Starting 2021, the National Day for Truth and Reconciliation will be observed annually on September 30. We believe that reconciliation is an on-going effort forever to recognize the history of residential schools and honour the importance of supporting Indigenous communities. Here at Startup Canada, our office will be closed every September 30 to allow our team the time and space to learn and reflect on what this day means for Indigenous entrepreneurs and communities. Whether big or small, we encourage all Canadians to take action on this day to honour and remember the thousands of survivors and those lost as well.
If you’re looking for support, former residential school students can call (866) 925-4419 for emotional crisis referral services and information. Indigenous peoples can also call the Hope for Wellness Help Line at (855) 242-3310 or connect online. Additionally, non-Indigenous peoples can call Crisis Services Canada for support and help at (833) 456-4566.
Led by an Indigenous grassroots community, Orange Shirt Day also falls on September 30 and commemorates the children, families, and communities who survived residential schools while also remembering those who never returned. This movement raises awareness of the tragic history of residentials schools, and allows all Canadians to show their solidarity with Indigenous communities during a time of grief.
There are many resources online that can provide reliable information to help deepen your understanding and knowledge of residential school survivors and the lived experiences of Indigenous peoples. For example, CBC is running a full-day of special programming that amplifies the voices of Indigenous peoples and their communities. You can also tune into our special Startup Women Podcast episode with Monica James (Regional Manager, Client Diversity, BDC) on support for Indigenous entrepreneurs, or listen now to the Pow Wow Pitch Podcast which specifically features Indigenous entrepreneurs and highlights the importance of Indigenous entrepreneurship in Canada. The Government of Canada also provides multiple resources where you can expand your knowledge on Indigenous cultures and history.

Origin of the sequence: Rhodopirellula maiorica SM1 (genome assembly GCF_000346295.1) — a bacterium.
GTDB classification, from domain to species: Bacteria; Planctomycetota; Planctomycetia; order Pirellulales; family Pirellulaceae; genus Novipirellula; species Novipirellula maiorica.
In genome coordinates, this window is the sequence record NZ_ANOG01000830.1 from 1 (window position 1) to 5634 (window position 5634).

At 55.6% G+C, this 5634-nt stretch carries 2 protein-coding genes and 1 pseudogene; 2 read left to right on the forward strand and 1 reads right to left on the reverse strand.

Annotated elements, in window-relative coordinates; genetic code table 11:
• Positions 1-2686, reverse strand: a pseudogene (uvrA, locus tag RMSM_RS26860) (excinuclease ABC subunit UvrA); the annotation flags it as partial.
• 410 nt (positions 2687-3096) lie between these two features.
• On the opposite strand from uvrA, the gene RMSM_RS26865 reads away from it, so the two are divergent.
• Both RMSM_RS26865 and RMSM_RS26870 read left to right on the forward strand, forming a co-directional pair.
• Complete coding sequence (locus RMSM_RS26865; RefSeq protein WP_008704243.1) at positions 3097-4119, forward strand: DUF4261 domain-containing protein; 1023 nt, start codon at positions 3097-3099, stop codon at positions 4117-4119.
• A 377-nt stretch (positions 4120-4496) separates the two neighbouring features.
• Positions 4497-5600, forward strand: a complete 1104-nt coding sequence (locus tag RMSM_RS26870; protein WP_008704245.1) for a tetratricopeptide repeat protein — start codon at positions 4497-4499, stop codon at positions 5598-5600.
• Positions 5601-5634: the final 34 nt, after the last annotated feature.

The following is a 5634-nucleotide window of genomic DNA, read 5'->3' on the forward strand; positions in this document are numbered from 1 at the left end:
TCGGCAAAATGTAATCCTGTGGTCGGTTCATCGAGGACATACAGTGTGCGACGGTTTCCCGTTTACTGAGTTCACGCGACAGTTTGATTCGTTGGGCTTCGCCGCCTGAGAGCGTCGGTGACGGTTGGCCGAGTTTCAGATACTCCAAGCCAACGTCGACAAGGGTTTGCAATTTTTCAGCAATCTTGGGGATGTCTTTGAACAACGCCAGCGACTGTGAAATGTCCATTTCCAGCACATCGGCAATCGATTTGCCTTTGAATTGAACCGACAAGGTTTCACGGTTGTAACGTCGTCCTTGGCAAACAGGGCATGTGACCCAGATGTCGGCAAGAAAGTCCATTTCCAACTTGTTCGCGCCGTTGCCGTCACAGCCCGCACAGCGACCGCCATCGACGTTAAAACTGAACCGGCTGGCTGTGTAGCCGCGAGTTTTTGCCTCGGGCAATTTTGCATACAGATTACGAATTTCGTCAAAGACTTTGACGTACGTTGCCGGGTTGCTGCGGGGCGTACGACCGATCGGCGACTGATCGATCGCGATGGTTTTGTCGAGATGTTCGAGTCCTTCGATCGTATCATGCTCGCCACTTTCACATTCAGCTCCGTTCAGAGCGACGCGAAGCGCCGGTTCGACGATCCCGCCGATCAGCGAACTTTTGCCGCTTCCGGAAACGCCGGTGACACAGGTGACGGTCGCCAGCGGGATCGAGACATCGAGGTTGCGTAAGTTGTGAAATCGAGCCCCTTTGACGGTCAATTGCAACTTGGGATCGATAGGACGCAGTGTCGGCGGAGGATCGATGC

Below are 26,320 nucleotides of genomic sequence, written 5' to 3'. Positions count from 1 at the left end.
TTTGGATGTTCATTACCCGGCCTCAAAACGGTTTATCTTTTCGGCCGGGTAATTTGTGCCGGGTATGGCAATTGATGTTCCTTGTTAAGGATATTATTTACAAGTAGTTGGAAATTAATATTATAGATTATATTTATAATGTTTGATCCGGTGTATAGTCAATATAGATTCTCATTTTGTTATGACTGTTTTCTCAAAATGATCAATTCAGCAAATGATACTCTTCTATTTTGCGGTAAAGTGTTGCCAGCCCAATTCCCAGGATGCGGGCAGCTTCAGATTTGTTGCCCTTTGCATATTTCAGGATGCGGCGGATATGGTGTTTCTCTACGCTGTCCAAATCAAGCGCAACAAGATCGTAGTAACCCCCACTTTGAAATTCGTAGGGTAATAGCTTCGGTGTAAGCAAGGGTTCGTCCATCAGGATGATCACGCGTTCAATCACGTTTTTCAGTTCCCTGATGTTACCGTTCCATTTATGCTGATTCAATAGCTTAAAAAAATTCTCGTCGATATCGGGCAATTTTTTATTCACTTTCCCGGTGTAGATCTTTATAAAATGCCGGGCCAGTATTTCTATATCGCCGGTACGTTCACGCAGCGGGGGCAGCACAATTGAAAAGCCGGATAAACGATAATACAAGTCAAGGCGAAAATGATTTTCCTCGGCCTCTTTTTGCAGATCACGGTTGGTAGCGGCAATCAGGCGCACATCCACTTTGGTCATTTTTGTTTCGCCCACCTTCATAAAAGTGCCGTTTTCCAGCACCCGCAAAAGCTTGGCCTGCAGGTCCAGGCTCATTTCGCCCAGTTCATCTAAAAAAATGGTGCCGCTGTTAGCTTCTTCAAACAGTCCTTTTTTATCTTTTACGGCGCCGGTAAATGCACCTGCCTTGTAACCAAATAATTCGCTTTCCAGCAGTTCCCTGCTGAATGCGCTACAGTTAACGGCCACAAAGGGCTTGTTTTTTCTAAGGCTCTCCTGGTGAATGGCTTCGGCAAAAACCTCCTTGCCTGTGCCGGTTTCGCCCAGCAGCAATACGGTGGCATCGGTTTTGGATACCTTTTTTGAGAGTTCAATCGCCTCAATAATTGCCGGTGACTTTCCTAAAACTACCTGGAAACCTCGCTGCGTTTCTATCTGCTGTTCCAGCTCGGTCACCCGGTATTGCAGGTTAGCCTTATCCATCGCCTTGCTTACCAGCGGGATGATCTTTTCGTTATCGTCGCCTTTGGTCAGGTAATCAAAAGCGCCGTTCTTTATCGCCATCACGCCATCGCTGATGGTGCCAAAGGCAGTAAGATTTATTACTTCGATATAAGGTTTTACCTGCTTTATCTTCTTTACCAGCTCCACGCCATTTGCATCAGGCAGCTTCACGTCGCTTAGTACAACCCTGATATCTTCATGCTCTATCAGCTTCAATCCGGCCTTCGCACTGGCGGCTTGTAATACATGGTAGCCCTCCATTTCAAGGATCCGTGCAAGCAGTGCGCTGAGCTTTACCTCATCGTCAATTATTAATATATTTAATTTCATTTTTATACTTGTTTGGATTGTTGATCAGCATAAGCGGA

Dedicate time to reflect
Perhaps most important, carve out time in your day to root back to the intention of National Day of Truth and Reconciliation. Here are some prompts from the Centre for Public Dialogue and Office of Social Justice to help you reflect on this day:
- “When you consider the widespread abuse that happened to these innocent children, when you attempt to comprehend the significant loss of life that occurred for years in the residential school system, what is your initial reaction?”
- “Consider the rights that you enjoy as a citizen and the ways in which Indigenous people have not always experienced the same rights. Pause to reflect on this for a moment. Can you imagine what your world would look like if you needed a pass from an Indian agent in order to leave your home community? What about forbidding you to speak your native language or giving you a new name? Does this stir up anger, sadness or frustration for you? What would it feel like if those you loved dealt with the same unjust realities? What would it feel like if your whole community lived in this reality?”
Join the conversation
Truly meaningful and constructive discussion surrounding reconciliation starts from opening your mind and ears. By listening and respecting those with lived experiences who are willing to share their stories, that’s how we can start to have real change. You can always find conversations online by following the #NDTR on social media.
Indigenous entrepreneurship is vital to the Canadian entrepreneurial ecosystem. We must do better as a society to support Indigenous communities in order to move toward a more inclusive and equitable world. National Day of Truth and Reconciliation takes us one step closer however, your commitment can go beyond one day. Ultimately, whether you dedicate hours educating yourself or simply encouraging your network to join in on Orange Shirt Day, taking some form of action is better than no action at all.